BURRAGE v. UNITED STATES

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Case Basics
Docket No. 
12-7515
Petitioner 
Marcus Burrage
Respondent 
United States
Decided By 
Advocates
(for the petitioner (appointed by the Court))
(Assistant to the Solicitor General, Department of Justice, for the respondent)
Term:
Facts of the Case 

Marcus Burrage was arrested for distribution of heroin and distribution of heroin resulting in the death of Joshua Banka. A jury found him guilty, and Burrage was sentenced to nearly 40 years in prison. He appealed and argued that the judge allowed inadmissible hearsay into evidence, denied his motion for acquittal, and denied his motion for a new trial based on prosecutorial misconduct and erroneous jury instructions.

The U.S. Court of Appeals for the Eighth Circuit affirmed the lower court’s decision on all counts. The court held that the evidence was sufficient to convict Burrage of the crime. The court also noted that experts presented adequate testimony that Banka would not have died but for the heroin in his system. Additionally, the court held that in-court testimony of the police officer was not hearsay.

Question 

1. Does the crime of distribution of drugs causing death require a foreseeability or proximate cause requirement?

2. Can a defendant be found guilty of distribution of drugs causing death when the jury instructions for that crime allow conviction if the heroin “contributed to” death by “mixed drug intoxication” instead of being the sole cause of death?

Conclusion 
Decision: 9 votes for Burrage, 0 vote(s) against
Legal provision: Controlled Substances Act

Not decided, no. Justice Antonin Scalia delivered the majority opinion for the unanimous Court. The Court held that the law considers causation as a hybrid between two constituent parts: actual cause, or cause-in-fact, and legal cause, which is also known as proximate cause. Because the cause-in-fact requirement was not met in this case, the Court did not rule on whether the crime of distribution of drugs causing death required a foreseeability or proximate cause requirement. Instead, the Court focused on the specific text found in 21 U.S.C. § 841(b), the federal law requiring heightened sentences for drug sales causing death or serious bodily injury. The language in that statute requires that the death “results from” the sale of illegal drugs. Because the deceased in this case was found with multiple drugs in his system, the heroin sold by the defendant could not be considered an independently sufficient cause of death.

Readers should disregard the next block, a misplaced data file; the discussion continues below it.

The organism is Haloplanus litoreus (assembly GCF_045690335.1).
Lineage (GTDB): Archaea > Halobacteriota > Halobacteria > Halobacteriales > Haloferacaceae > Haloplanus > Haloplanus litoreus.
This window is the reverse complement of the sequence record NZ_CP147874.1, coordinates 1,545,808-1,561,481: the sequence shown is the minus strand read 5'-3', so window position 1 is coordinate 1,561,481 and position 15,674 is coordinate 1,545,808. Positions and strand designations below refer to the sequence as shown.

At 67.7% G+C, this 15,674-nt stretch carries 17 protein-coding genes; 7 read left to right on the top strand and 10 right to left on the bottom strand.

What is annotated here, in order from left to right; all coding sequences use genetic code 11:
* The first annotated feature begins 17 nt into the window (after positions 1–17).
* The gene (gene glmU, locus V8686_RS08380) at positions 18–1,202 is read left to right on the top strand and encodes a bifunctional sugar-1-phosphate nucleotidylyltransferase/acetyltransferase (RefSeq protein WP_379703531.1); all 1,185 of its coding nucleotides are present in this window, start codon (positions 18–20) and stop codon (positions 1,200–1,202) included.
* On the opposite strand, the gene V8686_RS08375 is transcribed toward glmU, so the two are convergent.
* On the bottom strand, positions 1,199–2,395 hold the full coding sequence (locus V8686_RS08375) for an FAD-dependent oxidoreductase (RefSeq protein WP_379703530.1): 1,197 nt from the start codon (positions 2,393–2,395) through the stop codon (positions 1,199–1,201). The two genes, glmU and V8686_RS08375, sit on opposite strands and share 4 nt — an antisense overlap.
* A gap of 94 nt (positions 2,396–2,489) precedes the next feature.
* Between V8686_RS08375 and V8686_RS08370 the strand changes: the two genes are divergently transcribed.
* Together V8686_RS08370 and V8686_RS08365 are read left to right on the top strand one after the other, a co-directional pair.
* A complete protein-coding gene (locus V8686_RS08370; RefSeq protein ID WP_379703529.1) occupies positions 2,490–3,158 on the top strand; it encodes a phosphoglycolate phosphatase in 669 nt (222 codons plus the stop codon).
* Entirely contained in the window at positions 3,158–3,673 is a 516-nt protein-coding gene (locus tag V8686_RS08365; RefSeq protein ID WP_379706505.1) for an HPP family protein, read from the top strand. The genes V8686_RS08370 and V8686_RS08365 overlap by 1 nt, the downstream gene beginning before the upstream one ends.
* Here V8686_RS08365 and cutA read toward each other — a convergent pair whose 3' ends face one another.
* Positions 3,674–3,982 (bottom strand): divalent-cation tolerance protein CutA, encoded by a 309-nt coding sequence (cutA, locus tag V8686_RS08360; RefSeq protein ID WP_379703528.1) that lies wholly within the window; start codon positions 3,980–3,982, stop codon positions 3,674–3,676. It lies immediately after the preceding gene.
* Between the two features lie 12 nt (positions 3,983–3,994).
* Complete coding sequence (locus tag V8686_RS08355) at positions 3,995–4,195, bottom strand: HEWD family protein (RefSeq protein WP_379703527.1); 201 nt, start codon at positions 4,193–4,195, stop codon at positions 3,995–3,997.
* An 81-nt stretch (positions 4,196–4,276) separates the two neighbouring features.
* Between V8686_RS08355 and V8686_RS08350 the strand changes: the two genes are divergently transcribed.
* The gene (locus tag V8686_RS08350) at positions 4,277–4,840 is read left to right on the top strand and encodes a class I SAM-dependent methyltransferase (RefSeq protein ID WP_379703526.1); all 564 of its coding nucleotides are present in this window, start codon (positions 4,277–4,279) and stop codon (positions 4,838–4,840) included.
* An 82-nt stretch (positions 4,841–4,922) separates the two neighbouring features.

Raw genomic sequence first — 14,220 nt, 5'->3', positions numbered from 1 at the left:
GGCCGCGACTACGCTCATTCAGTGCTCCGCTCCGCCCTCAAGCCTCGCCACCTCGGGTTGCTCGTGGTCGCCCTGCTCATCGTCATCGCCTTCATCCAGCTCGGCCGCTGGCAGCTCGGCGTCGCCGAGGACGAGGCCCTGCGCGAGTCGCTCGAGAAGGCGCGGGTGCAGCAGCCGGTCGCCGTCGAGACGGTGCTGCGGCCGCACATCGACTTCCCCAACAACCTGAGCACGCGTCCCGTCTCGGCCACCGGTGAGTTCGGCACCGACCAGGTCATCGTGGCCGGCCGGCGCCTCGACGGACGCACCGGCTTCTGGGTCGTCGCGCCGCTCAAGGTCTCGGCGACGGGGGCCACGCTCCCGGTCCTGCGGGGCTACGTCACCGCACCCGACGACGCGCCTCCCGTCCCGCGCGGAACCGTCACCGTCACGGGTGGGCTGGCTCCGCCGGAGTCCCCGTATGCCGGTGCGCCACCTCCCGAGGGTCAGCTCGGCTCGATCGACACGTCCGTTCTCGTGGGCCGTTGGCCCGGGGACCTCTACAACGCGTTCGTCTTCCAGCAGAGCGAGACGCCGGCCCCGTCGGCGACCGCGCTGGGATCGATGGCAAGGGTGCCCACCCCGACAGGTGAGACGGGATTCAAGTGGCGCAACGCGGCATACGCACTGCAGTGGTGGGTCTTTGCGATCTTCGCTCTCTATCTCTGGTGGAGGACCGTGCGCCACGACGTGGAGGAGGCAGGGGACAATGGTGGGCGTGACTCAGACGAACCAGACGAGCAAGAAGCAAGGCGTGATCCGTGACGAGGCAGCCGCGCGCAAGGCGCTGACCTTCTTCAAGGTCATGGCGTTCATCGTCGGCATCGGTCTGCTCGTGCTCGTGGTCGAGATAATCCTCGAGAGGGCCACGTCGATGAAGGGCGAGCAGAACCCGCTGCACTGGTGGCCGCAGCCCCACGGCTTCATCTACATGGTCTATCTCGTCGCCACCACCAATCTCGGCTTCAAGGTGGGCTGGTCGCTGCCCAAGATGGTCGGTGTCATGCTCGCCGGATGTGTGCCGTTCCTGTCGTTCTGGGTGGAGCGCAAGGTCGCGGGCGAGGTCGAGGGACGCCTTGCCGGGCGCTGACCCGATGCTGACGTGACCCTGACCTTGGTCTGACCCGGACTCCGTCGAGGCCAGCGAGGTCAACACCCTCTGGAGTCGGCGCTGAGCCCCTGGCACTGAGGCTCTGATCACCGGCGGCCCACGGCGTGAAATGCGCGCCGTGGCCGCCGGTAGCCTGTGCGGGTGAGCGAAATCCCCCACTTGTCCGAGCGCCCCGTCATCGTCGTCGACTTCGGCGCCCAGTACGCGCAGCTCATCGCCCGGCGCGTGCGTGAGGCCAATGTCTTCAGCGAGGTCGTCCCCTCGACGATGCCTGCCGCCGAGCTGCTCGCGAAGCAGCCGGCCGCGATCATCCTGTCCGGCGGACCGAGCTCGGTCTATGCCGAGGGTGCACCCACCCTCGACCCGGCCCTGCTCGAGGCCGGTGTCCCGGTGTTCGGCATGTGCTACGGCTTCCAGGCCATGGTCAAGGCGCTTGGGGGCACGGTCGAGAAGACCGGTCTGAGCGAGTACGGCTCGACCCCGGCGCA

Justice Ruth Bader Ginsberg wrote an opinion concurring in the judgment in which she objected to an analogy made in the majority opinion that compared the “results from” language in drug statutes to similar language found in Title VII’s anti-retaliation provision. Instead she cited to her dissent in University of Texas Southwestern Medical Center v. Nassar . There, Ginsburg also dissented, arguing that the Court’s interpretation of similar language (in that case, “because of”) lacked sensitivity to real-life concerns. Despite her reservations about the Court’s statutory interpretation, she agreed with the ruling in this case. Justice Sonia Sotomayor joined Ginsburg's special concurrence.

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BURRAGE v. UNITED STATES. The Oyez Project at IIT Chicago-Kent College of Law. 28 July 2014. <http://www.oyez.org/cases/2010-2019/2013/2013_12_7515>.
BURRAGE v. UNITED STATES, The Oyez Project at IIT Chicago-Kent College of Law, http://www.oyez.org/cases/2010-2019/2013/2013_12_7515 (last visited July 28, 2014).
"BURRAGE v. UNITED STATES," The Oyez Project at IIT Chicago-Kent College of Law, accessed July 28, 2014, http://www.oyez.org/cases/2010-2019/2013/2013_12_7515.